A Wollongong apprentice barber who was sacked after calling in sick on Australia Day has had a win in the Fair Work Commission.
Apprentice Con Mourmourakis had been employed at Bladerunner Cuts in Wollongong for more than a year when he told his boss, Muqdam Alkuzaie via SMS on January 25 that he wouldn't be at work the following day - Australia Day.
"Hey Mick," the SMS read, "went to the doctor. She said what I have is called gastro. Still not feeling good, won't be able to come in tomorrow."
This didn't impress Mr Alkuzaie, who alleged Mr Mourmourakis was faking it - "U keep doing it over n over, u acting sick".
"That's so unfair," Mr Mourmourakis responded. "I have not taken one day off sick since July."
On Thursday, February 28, Mr Mourmourakis again called in sick for the following day. The boss responded by saying he would be off every Friday from then on - which was a cutting of the apprentice barber's hours.
Several days later, Mr Alkuzaie sacked the apprentice, giving him two weeks' notice. After his dismissal, another person was hired in the apprentice's role.
Both parties attended a Fair Work Commission hearing in Wollongong in July this year, appearing before the commission's Deputy President Gerard Boyce.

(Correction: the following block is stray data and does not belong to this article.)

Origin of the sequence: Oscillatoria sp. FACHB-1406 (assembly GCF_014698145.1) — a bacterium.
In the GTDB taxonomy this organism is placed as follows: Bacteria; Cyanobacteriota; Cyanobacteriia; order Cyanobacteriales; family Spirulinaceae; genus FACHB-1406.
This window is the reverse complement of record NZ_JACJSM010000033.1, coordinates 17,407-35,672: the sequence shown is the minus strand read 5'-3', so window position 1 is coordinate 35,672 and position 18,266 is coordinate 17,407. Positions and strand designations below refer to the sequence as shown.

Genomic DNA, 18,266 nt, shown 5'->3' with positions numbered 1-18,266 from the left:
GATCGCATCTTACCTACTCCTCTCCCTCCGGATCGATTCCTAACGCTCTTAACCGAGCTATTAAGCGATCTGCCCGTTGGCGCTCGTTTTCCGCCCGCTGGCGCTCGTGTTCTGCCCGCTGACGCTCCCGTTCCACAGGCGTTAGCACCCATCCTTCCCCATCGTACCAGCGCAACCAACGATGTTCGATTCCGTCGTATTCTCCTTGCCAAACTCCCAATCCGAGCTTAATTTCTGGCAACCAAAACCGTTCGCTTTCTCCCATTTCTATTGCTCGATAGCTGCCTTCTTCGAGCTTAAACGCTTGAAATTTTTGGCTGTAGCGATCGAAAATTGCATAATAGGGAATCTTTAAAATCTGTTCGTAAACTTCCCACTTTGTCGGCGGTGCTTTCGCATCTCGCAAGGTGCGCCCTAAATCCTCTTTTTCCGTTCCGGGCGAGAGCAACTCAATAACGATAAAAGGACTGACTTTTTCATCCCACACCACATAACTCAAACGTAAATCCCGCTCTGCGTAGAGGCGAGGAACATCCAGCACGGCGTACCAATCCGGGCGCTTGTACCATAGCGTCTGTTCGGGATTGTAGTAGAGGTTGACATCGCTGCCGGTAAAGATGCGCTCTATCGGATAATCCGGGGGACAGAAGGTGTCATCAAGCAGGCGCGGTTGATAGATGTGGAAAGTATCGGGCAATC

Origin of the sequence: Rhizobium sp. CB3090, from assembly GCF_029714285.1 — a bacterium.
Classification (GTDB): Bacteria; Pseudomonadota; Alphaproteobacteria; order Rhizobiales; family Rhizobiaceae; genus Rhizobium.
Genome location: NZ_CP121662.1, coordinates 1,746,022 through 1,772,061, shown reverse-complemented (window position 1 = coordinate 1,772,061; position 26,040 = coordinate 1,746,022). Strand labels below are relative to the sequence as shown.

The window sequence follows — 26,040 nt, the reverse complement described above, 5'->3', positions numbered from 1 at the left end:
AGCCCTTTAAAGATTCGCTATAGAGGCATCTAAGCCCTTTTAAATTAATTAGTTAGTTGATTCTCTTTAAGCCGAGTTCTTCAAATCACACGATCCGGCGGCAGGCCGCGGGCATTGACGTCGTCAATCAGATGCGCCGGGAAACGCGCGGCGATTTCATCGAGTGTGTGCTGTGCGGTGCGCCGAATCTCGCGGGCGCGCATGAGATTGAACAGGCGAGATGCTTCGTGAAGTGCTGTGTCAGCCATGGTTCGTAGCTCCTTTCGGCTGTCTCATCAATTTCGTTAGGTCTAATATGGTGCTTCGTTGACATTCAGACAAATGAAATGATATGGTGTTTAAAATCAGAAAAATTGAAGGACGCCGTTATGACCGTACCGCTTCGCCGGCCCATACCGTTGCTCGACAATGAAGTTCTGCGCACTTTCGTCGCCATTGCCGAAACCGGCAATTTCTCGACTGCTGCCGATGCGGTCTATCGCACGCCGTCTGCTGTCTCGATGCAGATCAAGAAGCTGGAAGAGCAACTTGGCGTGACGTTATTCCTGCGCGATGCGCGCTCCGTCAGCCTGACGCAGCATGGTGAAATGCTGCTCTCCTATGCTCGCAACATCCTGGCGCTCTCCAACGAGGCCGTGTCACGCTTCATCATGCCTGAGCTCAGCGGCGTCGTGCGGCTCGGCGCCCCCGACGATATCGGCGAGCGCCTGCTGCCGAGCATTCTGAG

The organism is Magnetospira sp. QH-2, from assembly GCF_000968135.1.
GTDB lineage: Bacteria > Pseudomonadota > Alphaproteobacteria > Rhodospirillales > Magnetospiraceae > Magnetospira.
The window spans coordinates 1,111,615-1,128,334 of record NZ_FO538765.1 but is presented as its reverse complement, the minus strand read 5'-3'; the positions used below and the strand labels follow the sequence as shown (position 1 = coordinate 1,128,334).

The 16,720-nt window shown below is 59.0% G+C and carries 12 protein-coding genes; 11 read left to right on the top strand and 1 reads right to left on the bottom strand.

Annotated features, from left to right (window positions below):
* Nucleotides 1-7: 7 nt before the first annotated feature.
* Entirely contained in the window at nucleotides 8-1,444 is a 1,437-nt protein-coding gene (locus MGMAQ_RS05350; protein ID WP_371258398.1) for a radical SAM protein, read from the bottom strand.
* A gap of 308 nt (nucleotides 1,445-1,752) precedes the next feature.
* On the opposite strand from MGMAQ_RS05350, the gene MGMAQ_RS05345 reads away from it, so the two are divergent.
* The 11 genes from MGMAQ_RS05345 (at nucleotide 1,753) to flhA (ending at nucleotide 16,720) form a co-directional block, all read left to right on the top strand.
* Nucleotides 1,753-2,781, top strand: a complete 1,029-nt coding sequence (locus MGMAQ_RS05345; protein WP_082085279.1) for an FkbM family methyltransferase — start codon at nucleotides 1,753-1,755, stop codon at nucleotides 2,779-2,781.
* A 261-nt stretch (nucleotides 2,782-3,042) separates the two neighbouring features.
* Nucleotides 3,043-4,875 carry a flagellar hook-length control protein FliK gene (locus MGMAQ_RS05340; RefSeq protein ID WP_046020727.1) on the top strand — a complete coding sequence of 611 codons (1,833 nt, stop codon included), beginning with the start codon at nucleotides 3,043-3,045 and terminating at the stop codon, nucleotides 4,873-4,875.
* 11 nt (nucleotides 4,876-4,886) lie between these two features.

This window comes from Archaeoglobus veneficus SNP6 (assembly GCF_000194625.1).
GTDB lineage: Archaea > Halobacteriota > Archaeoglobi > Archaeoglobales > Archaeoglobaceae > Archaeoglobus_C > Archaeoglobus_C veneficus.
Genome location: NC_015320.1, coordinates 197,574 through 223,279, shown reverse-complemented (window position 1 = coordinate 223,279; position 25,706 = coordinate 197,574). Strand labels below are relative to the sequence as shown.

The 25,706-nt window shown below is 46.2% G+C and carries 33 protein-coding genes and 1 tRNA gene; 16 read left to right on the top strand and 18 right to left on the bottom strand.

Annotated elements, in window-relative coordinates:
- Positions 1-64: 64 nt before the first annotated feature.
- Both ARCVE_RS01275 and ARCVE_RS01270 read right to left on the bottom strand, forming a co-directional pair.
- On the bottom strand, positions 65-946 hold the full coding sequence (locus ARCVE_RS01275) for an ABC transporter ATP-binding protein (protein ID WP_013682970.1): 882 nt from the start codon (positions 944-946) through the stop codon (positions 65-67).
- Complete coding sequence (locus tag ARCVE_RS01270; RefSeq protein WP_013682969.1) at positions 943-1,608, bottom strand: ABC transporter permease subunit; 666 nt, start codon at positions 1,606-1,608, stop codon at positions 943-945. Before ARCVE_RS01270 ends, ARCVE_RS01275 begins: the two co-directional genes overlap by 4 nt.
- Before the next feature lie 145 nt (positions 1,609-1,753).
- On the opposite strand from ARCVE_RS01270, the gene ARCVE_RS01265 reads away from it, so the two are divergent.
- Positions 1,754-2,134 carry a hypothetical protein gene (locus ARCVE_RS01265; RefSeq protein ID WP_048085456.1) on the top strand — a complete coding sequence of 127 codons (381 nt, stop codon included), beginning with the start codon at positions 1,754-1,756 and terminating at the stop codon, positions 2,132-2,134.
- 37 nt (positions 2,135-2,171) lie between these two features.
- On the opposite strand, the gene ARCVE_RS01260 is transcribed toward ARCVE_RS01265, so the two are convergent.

Mr Alkuzaie gave three reasons for the dismissal; the role was no longer required, that Mr Mourmourakis' performance was below standard and being unavailable due to "alleged temporary illness".
Deputy President Boyce rejected the first two reasons but accepted the third.
However, the Fair work Act stated a person cannot be sacked "because of a temporary illness or injury".
"I find that there was no valid reason for the applicant's dismissal by the respondent," Deputy President Boyce's judgement read.
He also found the apprentice was not notified that was the reason for his sacking, nor was he given a chance to respond.
"I am satisfied that the dismissal of the applicant was harsh and unjust," Deputy President Boyce found.
Mr Mourmourakis did not want his job back - "nor do I consider it appropriate given the total breakdown in the employment relationship", Deputy President Boyce found.
Instead the deputy president ordered that a before-tax compensation of just over $3000 be paid to Mr Mourmourakis.